David Brooks has millions of readers worldwide from his New York Times column. His influence has only grown since the publication of his book Bobos In Paradise. New York magazine called him 'the essential columnist of our time' in a recent profile. He lives in New York.
Brooks delivers alook at the impact of social influence on the individual that will help many reconsider what shapes them. He structures this work of the latest research in psychology and sociology (with emphasis on social psychology) in the tradition of Rousseau's Emile, creating two fictional characters whose choices and decisions throughout their lives are contextualized by a myriad of social, economic, and cultural forces. With a friendly projection, Arthur Morey narrates with a strong, calm, and deliberate tone, making sure each piece of this complex puzzle is understood, and Brooks's prose certainly invites this approach. With well-chosen emphasis and pauses, Morey engages listeners with a sincere tone that comes close to condescension, but never actually crosses over. Both Morey and Brooks are enthusiastic, but shy away from being preachy. A Random hardcover. (Mar.) (c) Copyright PWxyz, LLC. All rights reserved.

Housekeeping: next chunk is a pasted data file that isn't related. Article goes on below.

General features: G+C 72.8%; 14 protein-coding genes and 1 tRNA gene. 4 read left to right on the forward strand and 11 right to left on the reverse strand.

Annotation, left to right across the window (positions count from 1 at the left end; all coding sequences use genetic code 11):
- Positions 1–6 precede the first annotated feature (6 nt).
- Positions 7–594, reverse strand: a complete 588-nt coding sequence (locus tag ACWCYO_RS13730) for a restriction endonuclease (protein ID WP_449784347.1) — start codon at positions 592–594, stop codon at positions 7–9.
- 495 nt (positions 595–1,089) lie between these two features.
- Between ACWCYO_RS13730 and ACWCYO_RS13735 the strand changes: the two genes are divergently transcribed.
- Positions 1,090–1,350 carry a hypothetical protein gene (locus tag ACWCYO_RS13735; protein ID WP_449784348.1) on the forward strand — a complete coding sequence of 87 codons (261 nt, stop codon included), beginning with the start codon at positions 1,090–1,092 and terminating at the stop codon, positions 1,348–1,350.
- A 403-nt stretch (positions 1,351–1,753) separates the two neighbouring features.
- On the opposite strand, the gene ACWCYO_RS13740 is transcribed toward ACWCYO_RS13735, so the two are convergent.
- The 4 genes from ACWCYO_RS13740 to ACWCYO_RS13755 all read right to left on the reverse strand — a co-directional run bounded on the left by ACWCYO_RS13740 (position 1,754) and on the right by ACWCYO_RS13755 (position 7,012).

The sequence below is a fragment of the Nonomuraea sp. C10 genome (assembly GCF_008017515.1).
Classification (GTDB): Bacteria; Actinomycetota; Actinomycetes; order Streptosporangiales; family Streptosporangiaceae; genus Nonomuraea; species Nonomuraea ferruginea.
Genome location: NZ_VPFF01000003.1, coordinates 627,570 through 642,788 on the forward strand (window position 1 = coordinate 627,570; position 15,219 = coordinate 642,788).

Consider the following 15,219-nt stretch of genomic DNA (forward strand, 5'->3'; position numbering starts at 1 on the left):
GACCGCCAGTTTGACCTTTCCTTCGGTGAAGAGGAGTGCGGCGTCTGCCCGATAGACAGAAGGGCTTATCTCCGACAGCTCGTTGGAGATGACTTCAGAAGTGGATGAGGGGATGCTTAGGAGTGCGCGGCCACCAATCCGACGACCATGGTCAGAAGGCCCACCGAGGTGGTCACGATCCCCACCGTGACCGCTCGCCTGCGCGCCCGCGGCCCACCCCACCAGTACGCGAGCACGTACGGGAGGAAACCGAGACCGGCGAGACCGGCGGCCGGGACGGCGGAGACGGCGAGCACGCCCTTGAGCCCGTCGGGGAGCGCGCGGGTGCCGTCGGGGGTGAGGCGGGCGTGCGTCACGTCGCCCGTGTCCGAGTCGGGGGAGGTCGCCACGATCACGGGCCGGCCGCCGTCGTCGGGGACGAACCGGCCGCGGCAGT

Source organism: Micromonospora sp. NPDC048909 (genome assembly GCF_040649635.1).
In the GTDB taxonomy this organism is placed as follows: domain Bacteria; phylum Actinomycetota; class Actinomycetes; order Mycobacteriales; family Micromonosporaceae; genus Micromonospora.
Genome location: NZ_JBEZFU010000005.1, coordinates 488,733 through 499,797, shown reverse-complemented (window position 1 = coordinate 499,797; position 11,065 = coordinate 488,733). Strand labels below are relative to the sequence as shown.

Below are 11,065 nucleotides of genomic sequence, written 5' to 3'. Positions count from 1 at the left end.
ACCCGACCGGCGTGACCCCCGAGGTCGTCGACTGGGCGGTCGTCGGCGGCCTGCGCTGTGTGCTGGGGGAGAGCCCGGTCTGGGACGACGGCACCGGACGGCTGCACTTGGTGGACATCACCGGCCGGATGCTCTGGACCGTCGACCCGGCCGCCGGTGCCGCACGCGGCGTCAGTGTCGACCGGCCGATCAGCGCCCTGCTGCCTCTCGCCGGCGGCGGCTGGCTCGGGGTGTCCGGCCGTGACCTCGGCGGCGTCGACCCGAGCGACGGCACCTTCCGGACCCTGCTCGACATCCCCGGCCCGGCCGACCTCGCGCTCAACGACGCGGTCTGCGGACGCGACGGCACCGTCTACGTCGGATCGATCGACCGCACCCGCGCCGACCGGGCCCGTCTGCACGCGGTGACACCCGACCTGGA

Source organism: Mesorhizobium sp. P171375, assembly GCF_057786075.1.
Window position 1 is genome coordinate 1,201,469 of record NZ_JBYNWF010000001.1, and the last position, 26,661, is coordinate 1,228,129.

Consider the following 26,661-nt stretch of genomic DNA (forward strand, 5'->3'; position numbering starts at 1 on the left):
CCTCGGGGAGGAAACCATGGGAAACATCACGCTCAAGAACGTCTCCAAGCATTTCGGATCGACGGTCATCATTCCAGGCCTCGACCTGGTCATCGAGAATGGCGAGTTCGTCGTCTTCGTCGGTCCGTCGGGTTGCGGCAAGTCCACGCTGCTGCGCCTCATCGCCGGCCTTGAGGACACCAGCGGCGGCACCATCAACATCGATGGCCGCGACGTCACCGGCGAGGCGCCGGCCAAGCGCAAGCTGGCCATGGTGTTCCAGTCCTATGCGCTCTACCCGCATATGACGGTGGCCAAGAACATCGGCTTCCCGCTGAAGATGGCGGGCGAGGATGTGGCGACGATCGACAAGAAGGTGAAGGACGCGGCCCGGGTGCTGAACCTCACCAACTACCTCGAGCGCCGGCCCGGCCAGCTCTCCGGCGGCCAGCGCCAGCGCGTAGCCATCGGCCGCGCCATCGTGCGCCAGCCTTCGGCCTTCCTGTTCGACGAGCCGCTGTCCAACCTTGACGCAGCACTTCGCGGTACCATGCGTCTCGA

**NEW YORK TIMES NO.1 BESTSELLER** 'Mr. Brooks is at his best as a social observer... his talent for capturing the way we live now is truly impressive. Brooks surveys a stunning amount of research and cleverly connects it to everyday experience - several passages made me think that Brooks had been glancing through my own windows.' Wall Street Journal 'Brooks's layman's tour through the science-sparked revolution in consciousness is an enjoyably thought-provoking adventure.' Boston Globe 'A fascinating study of the unconscious mind and its impact on our lives'The Economist 'An uncommonly brilliant blend of sociology, intellect and allegory' Kirkus Reviews 'David Brooks has a very different background to most psychology and popular science writers. In the United States he is a revered and reviled political commentator whose twice-weekly op-ed columns for the New York Times are so influential that, as this deadline nears, he will often receive a call from the White House to find out if they should be worried.' The Observer